Home Technology US Gas Prices Break $4 Average: How Much Will It Cost You?

US Gas Prices Break $4 Average: How Much Will It Cost You?


Gas Pump

Prices at the pump in the US have risen 17% over the past month. 

Getty Images

This story is part of War in Ukraine, CNET’s coverage of events there and of the wider effects on the world.

The average American gasoline price jumped another 9 cents on Saturday to $4.01 — the first time the price has gone above the $4 per gallon mark since 2008. As the cost of oil continues to rise, the average gas price is expected beat the all-time record of $4.11 in mere days.

Gasoline’s dramatic price spike has followed the Russian invasion of Ukraine. Since the military attacks began 11 days ago, the price of American gas has risen 13%, or 47 cents per gallon. California made news on Friday as prices pushed past $5 a gallon — the first time that’s happened in any US state ever. 

Here’s what you need to know about gas prices, including how high they could go, how the Ukraine crisis and other factors are impacting them and what the Biden administration can do about it. 

How high will gas prices go?

Prices on Saturday already average $5.29 a gallon in California and show no sign of slowing. Gas prices tend to rise in spring, as refineries undergo maintenance before the summer driving season. 

In a statement on the US reaching the $4 per gallon mark, Patrick DeHaan, head of petroleum analysis at price tracker GasBuddy, warned, “As Russia’s war on Ukraine continues to evolve, and we head into a season where gas prices typically increase, Americans should prepare to pay more for gas than they ever have before.”

gas prices

Average gas prices could easily hit $4 a gallon nationwide this month, analysts warn, and go even higher.


The cost of gasoline is heavily influenced by the cost of crude oil, which it’s refined from. On Friday, the price of Brent crude, the international benchmark, settled at $118.11 a barrel, an increase of nearly 7% from Thursday.  

By comparison, crude oil averaged about $74 a barrel in December 2021.

West Texas Intermediate crude, the US standard, rose 7.4% to settle at $115.68 — the highest since September 2008.

DTN senior market analyst Troy Vincent told CNET that “in a worst-case scenario, with Russian gas and oil fully cut from the global market,” crude could go up to $130 a barrel, or even higher.

Brent crude reached an all-time high of $147.50 in July 2008, fueled by a Brazilian oil worker strike and threats to supplies from Nigeria and Iran. At that time, average US gas prices peaked at $4.11 a gallon.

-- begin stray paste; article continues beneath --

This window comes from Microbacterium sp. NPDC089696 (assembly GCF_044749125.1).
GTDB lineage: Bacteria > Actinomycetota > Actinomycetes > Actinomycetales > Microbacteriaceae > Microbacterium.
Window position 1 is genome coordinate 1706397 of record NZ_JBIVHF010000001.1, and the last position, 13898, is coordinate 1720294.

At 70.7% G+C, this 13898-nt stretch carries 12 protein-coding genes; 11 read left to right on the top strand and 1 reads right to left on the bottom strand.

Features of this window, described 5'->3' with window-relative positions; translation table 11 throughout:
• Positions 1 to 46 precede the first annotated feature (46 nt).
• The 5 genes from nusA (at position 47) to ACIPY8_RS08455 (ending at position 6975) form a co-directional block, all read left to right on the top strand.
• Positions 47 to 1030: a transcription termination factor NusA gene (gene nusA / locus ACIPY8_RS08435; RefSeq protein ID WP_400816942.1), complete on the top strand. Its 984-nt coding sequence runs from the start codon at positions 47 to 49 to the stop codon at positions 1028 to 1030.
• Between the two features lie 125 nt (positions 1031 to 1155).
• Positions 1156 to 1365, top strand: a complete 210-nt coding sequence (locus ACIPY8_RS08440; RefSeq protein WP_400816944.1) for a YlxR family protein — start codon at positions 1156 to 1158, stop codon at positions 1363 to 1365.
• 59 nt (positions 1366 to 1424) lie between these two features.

If crude goes that high in 2022, Vincent said, $6.50 or even $7 a gallon wouldn’t be out of the realm of possibility.

“At that point, though, it would trigger a global recession,” he added. “People would start limiting their activities to the bare essentials.”

Does the US get oil from Russia?

Russia is one of the world’s largest producers of crude and natural gas, providing 10% of the global supply and roughly 40% for the European Union

While the US is the largest producer of crude oil and natural gas, it’s also the largest consumer, producing over 18.6 million barrels a day while using over 20.5 million. 

Last year, the U.S. imported roughly 245 million barrels of crude oil and petroleum from Russia, almost 25% more than in 2020, making it our third largest outside source after Canada and Mexico. In November alone, about 595,000 barrels per day, or roughly 7%, came from Russia.

Oil fields

The US imports more crude oil than it produces, and Russia is our third-biggest source.

Frederic J. Brown/AFP via Getty Images

While the West has levied major economic sanctions against Russia over its invasion of Ukraine, only Canada has banned crude oil from the former Soviet Union. The US, Europe and other allies are hesitant to cut off access to a vital resource.

Eighty percent of Americans support the idea of banning Russian oil imports, according to a Reuters/Ipsos poll on Friday, 

Both Republicans and Democrats in Congress have called for such a ban, but they have different solutions to fill the gap: A GOP-sponsored bill calls for increased drilling in the US, while a separate measure from Green New Deal supporter Sen. Ed Markey pushes renewables.